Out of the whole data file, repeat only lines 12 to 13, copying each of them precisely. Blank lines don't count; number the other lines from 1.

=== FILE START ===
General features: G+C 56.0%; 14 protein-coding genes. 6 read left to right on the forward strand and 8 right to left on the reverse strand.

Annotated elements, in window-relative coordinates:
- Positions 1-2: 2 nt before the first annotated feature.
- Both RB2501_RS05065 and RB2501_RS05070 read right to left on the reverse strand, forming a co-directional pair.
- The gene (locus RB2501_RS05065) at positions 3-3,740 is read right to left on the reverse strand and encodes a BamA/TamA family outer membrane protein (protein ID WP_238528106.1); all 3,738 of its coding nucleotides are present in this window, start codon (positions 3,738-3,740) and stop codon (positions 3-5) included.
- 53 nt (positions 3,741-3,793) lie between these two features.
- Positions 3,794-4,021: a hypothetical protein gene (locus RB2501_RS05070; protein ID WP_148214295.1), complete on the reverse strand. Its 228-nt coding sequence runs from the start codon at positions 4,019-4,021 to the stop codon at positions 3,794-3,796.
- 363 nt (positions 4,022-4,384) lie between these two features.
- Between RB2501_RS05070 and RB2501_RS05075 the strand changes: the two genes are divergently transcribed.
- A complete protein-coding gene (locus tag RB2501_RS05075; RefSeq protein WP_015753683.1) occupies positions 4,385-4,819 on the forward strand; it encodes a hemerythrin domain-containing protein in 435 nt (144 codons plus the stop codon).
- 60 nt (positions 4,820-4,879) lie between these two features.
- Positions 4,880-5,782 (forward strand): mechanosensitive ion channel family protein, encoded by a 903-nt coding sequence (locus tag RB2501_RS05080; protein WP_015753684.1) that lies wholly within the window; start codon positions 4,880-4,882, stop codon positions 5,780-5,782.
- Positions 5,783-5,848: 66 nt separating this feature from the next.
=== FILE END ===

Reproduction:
- Positions 4,880-5,782 (forward strand): mechanosensitive ion channel family protein, encoded by a 903-nt coding sequence (locus tag RB2501_RS05080; protein WP_015753684.1) that lies wholly within the window; start codon positions 4,880-4,882, stop codon positions 5,780-5,782.
- Positions 5,783-5,848: 66 nt separating this feature from the next.